The A/C community needs an enema especially with the population explosion of Pit Bulls.

Anonymous Anonymous  |  5/16/2009 5:10 AM  |  Flag  
Culpepper news OPED

The only thing they missed is that the investigation needs to include who bred and sold these Level 5 maulers.

Blogger P.  |  5/16/2009 9:06 AM  |  Flag  
In an article this morning, the owner has come forwarded but she's covering up for someone. Says the dogs lived 6 miles away, give me a break. This "owner" is covering for someone and does so because "it ain't no big deal" to get a little old misdeanor charge, might be if you are already a felon.

Anonymous Anonymous  |  5/16/2009 9:49 AM  |  Flag  
Outwitted Pit Owner named, the containment infrastructure for these dogs was a chain link fence.

F-Trooper A/C director doesn't believe criminal charges merited.

Anonymous MamaDog  |  5/16/2009 10:32 AM  |  Flag  
I don't think it's a cover up job. The dog owners lived six miles from the attack. So the roaming, attacking pit bulls, went a heck of a distance THEN attacked. A quality shared by no other dog breed (because in this instance, we are not talking about STRAY dogs or a pack of STRAY dogs.)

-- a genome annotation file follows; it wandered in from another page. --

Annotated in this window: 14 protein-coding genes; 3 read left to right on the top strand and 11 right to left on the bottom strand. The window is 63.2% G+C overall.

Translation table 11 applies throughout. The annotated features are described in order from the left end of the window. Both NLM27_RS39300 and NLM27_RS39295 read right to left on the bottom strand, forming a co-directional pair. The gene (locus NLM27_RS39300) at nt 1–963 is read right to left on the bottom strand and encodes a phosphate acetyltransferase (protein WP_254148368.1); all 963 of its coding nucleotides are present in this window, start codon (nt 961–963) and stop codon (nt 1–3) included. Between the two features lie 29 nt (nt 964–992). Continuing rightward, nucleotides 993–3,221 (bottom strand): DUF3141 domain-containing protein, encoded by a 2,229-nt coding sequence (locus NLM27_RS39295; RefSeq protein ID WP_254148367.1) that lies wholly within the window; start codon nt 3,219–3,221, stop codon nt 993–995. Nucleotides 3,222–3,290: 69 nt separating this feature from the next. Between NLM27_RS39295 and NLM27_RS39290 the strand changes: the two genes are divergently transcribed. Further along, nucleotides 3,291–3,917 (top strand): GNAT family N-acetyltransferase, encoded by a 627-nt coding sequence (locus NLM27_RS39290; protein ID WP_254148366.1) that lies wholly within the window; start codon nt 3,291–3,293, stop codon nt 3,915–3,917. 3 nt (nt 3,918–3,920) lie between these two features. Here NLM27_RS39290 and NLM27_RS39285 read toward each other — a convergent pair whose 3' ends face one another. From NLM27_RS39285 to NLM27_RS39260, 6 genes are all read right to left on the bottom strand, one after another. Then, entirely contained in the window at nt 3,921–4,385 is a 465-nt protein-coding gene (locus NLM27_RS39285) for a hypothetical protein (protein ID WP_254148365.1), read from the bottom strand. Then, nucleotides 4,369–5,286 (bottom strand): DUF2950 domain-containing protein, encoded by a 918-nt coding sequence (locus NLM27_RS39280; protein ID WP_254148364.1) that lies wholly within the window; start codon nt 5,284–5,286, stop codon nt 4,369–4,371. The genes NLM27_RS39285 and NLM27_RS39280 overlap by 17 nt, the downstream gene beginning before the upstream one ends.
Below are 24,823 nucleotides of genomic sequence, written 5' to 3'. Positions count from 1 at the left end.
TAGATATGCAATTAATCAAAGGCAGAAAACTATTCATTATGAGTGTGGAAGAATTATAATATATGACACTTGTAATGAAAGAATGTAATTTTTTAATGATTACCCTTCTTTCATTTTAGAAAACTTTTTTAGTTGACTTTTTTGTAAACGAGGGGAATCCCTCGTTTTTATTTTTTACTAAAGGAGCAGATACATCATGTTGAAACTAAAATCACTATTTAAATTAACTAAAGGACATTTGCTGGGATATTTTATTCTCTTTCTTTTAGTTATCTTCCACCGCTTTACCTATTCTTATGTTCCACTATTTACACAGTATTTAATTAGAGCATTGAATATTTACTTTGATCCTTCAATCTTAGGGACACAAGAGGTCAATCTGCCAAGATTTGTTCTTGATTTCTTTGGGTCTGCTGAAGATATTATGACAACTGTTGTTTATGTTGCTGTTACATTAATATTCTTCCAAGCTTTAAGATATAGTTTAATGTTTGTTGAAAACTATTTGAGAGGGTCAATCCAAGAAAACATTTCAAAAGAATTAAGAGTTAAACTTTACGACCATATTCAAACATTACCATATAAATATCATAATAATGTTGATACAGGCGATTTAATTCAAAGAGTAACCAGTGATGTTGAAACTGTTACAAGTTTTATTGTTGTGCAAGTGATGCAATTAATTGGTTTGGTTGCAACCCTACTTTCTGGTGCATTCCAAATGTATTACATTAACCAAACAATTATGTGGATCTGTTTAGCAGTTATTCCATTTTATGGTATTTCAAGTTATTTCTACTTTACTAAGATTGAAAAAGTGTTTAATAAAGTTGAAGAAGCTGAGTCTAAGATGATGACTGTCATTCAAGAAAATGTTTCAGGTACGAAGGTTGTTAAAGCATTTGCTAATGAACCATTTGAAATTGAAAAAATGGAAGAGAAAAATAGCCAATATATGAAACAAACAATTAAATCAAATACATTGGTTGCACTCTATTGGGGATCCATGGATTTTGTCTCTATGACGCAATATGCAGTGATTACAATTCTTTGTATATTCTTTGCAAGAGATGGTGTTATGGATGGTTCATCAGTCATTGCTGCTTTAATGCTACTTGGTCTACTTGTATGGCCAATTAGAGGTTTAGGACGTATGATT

"Friday afternoon, a man who answered the door at the residence expressed sympathy and shock at what happened, but said they were too upset and distraught to make any further statements at this time. The home is about six miles from the scene of the attacks."

Blogger P.  |  5/16/2009 1:17 PM  |  Flag  
Hard to imagine any dog going six miles without getting hit by a car. I know there are exceptions but I just find this one too hard to believe. And the fact that they didn't stop to be aggressive to any body or another dog along the way sounds too far fetched to me. I vote this woman is covering for a relative in this neighborhood.

Anonymous Trigger  |  5/16/2009 1:26 PM  |  Flag  
I see where you are coming from P. Six miles sure is a long way. The last "distance" stunner I read about was in South Africa. The pit bulls traveled 3km then killed a boy.